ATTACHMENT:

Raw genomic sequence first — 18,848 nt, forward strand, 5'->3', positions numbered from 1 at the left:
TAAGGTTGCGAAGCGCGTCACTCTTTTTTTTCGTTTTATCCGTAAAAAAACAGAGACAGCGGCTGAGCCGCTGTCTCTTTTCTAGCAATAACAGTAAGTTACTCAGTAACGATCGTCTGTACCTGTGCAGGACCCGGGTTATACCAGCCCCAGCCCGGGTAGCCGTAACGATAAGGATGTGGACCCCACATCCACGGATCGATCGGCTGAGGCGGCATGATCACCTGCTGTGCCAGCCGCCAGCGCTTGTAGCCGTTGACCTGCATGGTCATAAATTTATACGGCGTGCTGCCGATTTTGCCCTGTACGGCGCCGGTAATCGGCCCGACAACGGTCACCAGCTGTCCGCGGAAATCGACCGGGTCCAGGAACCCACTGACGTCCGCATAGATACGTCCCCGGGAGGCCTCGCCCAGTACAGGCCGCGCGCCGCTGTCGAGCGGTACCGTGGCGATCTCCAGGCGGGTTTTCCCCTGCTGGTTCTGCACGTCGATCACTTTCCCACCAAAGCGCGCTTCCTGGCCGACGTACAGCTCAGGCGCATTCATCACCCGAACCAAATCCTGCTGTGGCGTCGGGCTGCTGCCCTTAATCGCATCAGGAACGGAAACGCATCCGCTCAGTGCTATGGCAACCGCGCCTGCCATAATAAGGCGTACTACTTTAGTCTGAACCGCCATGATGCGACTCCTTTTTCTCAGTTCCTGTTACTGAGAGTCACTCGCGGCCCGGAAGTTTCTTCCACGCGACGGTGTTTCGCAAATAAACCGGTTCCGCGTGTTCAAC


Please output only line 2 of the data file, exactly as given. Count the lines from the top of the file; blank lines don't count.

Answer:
TAAGGTTGCGAAGCGCGTCACTCTTTTTTTTCGTTTTATCCGTAAAAAAACAGAGACAGCGGCTGAGCCGCTGTCTCTTTTCTAGCAATAACAGTAAGTTACTCAGTAACGATCGTCTGTACCTGTGCAGGACCCGGGTTATACCAGCCCCAGCCCGGGTAGCCGTAACGATAAGGATGTGGACCCCACATCCACGGATCGATCGGCTGAGGCGGCATGATCACCTGCTGTGCCAGCCGCCAGCGCTTGTAGCCGTTGACCTGCATGGTCATAAATTTATACGGCGTGCTGCCGATTTTGCCCTGTACGGCGCCGGTAATCGGCCCGACAACGGTCACCAGCTGTCCGCGGAAATCGACCGGGTCCAGGAACCCACTGACGTCCGCATAGATACGTCCCCGGGAGGCCTCGCCCAGTACAGGCCGCGCGCCGCTGTCGAGCGGTACCGTGGCGATCTCCAGGCGGGTTTTCCCCTGCTGGTTCTGCACGTCGATCACTTTCCCACCAAAGCGCGCTTCCTGGCCGACGTACAGCTCAGGCGCATTCATCACCCGAACCAAATCCTGCTGTGGCGTCGGGCTGCTGCCCTTAATCGCATCAGGAACGGAAACGCATCCGCTCAGTGCTATGGCAACCGCGCCTGCCATAATAAGGCGTACTACTTTAGTCTGAACCGCCATGATGCGACTCCTTTTTCTCAGTTCCTGTTACTGAGAGTCACTCGCGGCCCGGAAGTTTCTTCCACGCGACGGTGTTTCGCAAATAAACCGGTTCCGCGTGTTCAAC